Consider that love is your nature. When you practice unconditional love you affirm your nature. Don’t confuse love with attraction, need, or dependence. Love makes you strong not weak. Love allows you to live and laugh with awareness instead of attachment to any one point of view. Love is enduring and forgiving.
So when you’re stuck in an endless cycle of concern about something or other practice unconditional love with yourself, others, and the situation itself, and see what emerges. It may release the regret and forge your strength to carry on.
I find the words of Martin Luther King inspiring: “I believe that unarmed truth and unconditional love will have the final word.”
My love goes with you as you work with this Uplifting Moment.
“He decided a change of scenery would do some good.”
I see this sentence hanging on the wall of my living room as part of a stunning and colorful depiction of a shaman looking out over a scene. It doesn’t matter where I’m sitting in the living room; the shaman is always looking at me!
My husband and I had recently arrived back from Croatia. We were sitting having our morning coffee in the living room and noticed the saying at the bottom of the picture as if it were the first time.
We just had a change of scenery. Croatia was different: ancient, Roman ruins, castles, Adriatic Sea resorts, and Soviet remnants. And it was the same: friendly, good food, graffiti, families, traffic, stories, and queuing up for tickets. Read more...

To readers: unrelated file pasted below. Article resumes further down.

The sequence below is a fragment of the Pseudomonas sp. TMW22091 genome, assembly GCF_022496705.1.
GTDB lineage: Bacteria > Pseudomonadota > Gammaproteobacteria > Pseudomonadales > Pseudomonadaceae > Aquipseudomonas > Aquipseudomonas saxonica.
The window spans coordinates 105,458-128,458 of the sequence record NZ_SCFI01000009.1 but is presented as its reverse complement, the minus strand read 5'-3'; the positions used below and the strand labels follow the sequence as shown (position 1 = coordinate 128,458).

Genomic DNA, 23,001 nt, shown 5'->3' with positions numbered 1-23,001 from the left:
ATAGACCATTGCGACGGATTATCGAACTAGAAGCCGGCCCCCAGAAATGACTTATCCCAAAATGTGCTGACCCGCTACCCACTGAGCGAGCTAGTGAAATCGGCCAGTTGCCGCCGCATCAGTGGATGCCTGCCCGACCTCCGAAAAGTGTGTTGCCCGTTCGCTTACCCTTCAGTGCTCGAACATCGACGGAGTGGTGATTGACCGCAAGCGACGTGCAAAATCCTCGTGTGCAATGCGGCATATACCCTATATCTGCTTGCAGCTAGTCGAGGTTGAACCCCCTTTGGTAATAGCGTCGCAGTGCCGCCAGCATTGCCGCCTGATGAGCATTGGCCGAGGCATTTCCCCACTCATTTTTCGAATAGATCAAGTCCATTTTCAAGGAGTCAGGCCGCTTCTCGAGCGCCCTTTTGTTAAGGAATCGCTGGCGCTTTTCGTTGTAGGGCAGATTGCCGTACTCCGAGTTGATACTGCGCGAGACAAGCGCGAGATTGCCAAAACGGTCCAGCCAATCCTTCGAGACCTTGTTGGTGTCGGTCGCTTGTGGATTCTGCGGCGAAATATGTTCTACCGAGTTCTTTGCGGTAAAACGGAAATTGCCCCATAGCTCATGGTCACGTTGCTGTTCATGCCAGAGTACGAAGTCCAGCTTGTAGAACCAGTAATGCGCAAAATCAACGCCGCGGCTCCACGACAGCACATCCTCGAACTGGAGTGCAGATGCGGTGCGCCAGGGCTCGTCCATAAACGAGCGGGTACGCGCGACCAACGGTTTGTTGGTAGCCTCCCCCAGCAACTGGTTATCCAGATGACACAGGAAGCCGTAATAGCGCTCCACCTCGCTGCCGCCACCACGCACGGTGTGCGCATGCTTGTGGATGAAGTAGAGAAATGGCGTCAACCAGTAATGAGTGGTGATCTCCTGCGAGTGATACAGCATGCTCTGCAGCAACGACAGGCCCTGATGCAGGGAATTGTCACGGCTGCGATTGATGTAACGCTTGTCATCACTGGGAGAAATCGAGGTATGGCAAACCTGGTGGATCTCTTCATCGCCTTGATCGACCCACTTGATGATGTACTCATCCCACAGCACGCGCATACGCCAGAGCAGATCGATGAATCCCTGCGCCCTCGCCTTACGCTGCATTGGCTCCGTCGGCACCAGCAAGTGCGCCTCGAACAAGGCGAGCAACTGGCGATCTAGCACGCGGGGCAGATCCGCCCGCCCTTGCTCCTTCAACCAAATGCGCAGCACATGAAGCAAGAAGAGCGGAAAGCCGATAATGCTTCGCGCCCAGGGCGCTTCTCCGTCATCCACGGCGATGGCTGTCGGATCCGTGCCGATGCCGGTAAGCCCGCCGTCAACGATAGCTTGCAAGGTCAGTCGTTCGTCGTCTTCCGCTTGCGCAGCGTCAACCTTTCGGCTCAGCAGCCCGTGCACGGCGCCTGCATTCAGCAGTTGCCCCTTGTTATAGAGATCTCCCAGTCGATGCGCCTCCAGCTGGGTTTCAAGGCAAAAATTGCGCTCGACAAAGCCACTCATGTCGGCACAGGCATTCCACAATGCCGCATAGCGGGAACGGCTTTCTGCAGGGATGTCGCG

I have been told recently by people I love and work with that I bring out the devil’s advocate in them!
One of my closest colleagues told me the story of how the devil’s advocate came to be. When the Vatican proposed someone to sainthood, they also chose a devil’s advocate to poke holes in the candidate’s life and accomplishments, to ensure that his or her sainthood was deserved and accurately portrayed.
I never considered that when I speak about some people it sounds like I’m proposing their sainthood, but I do extol their virtues, praise their achievements, and may not look closely enough at their shortcomings.
It’s a way of being I enjoy … optimism, kindness, and love. On the other hand when you’re developing a person, team or organization, virtues need to be balanced with truth, facts, and relevance to winning the game. Read more...
I walked by a window at the mall that stopped me in my tracks. Written boldly across the window, blocking mannequins and merchandise, was a graphic statement:
No resolutions, No regrets
I laughed out loud and kept walking, musing about the truth of that statement.
New Year’s resolutions don’t work because they’re a reaction to what we don’t want instead of a new habit we’re developing. These are just a few of the ones I’ve heard in the last few days: “I really should lose weight, change jobs, make more money, get a new place to live, stop waiting, tell the truth, exercise, stop smoking, go to school, retire, meditate, take more vacations!”
The operative word is “should.” Read more...
During this time of year when we’re completing our list of what needs to be done for the holidays, family visits, and year-end strategies, it’s easy to slip into an awkward moment.
Here are six I’ve noticed! Read more...
- You rush into saying yes when you really meant to say no. Now you’re stuck with a commitment you don’t want to keep. Awkward!
- You hired someone and they’re not working out. It’s the holidays, but you still need to terminate their employment. Awkward!
- People ask you questions you don’t want to answer. They know you’re holding back information that’s really none of their business. Awkward!